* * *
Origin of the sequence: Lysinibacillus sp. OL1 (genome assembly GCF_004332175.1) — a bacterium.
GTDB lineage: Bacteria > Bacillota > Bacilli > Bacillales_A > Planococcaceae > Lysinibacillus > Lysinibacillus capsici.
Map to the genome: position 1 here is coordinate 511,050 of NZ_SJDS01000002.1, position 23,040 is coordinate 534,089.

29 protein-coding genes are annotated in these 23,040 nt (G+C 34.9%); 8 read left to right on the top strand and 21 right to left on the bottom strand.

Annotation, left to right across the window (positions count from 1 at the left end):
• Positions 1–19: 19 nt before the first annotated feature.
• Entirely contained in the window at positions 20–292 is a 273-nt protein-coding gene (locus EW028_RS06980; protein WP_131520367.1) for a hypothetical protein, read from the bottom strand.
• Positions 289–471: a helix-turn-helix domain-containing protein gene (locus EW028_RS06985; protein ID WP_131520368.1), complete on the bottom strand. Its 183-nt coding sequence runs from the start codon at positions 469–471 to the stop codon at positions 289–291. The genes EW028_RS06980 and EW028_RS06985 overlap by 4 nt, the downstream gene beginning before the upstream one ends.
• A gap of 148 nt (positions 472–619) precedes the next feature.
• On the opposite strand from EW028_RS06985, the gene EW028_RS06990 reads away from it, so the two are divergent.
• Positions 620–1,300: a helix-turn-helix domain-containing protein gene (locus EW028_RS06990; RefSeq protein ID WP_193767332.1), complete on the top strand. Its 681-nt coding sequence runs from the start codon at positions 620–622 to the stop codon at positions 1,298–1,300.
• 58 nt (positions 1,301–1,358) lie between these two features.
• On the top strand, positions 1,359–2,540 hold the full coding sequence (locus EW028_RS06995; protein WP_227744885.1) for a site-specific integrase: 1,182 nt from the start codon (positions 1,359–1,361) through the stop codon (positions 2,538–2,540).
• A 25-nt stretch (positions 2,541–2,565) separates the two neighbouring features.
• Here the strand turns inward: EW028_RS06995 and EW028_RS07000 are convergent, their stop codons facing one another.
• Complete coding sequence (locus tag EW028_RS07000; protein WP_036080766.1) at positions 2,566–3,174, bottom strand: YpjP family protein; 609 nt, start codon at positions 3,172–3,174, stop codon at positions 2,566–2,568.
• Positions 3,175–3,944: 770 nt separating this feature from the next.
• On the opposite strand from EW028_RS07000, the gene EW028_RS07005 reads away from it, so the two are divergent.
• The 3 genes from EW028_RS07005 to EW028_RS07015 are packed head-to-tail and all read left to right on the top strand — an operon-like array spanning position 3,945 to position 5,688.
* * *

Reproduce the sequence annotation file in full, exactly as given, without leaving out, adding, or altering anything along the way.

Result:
Origin of the sequence: Lysinibacillus sp. OL1 (genome assembly GCF_004332175.1) — a bacterium.
GTDB lineage: Bacteria > Bacillota > Bacilli > Bacillales_A > Planococcaceae > Lysinibacillus > Lysinibacillus capsici.
Map to the genome: position 1 here is coordinate 511,050 of NZ_SJDS01000002.1, position 23,040 is coordinate 534,089.

29 protein-coding genes are annotated in these 23,040 nt (G+C 34.9%); 8 read left to right on the top strand and 21 right to left on the bottom strand.

Annotation, left to right across the window (positions count from 1 at the left end):
• Positions 1–19: 19 nt before the first annotated feature.
• Entirely contained in the window at positions 20–292 is a 273-nt protein-coding gene (locus EW028_RS06980; protein WP_131520367.1) for a hypothetical protein, read from the bottom strand.
• Positions 289–471: a helix-turn-helix domain-containing protein gene (locus EW028_RS06985; protein ID WP_131520368.1), complete on the bottom strand. Its 183-nt coding sequence runs from the start codon at positions 469–471 to the stop codon at positions 289–291. The genes EW028_RS06980 and EW028_RS06985 overlap by 4 nt, the downstream gene beginning before the upstream one ends.
• A gap of 148 nt (positions 472–619) precedes the next feature.
• On the opposite strand from EW028_RS06985, the gene EW028_RS06990 reads away from it, so the two are divergent.
• Positions 620–1,300: a helix-turn-helix domain-containing protein gene (locus EW028_RS06990; RefSeq protein ID WP_193767332.1), complete on the top strand. Its 681-nt coding sequence runs from the start codon at positions 620–622 to the stop codon at positions 1,298–1,300.
• 58 nt (positions 1,301–1,358) lie between these two features.
• On the top strand, positions 1,359–2,540 hold the full coding sequence (locus EW028_RS06995; protein WP_227744885.1) for a site-specific integrase: 1,182 nt from the start codon (positions 1,359–1,361) through the stop codon (positions 2,538–2,540).
• A 25-nt stretch (positions 2,541–2,565) separates the two neighbouring features.
• Here the strand turns inward: EW028_RS06995 and EW028_RS07000 are convergent, their stop codons facing one another.
• Complete coding sequence (locus tag EW028_RS07000; protein WP_036080766.1) at positions 2,566–3,174, bottom strand: YpjP family protein; 609 nt, start codon at positions 3,172–3,174, stop codon at positions 2,566–2,568.
• Positions 3,175–3,944: 770 nt separating this feature from the next.
• On the opposite strand from EW028_RS07000, the gene EW028_RS07005 reads away from it, so the two are divergent.
• The 3 genes from EW028_RS07005 to EW028_RS07015 are packed head-to-tail and all read left to right on the top strand — an operon-like array spanning position 3,945 to position 5,688.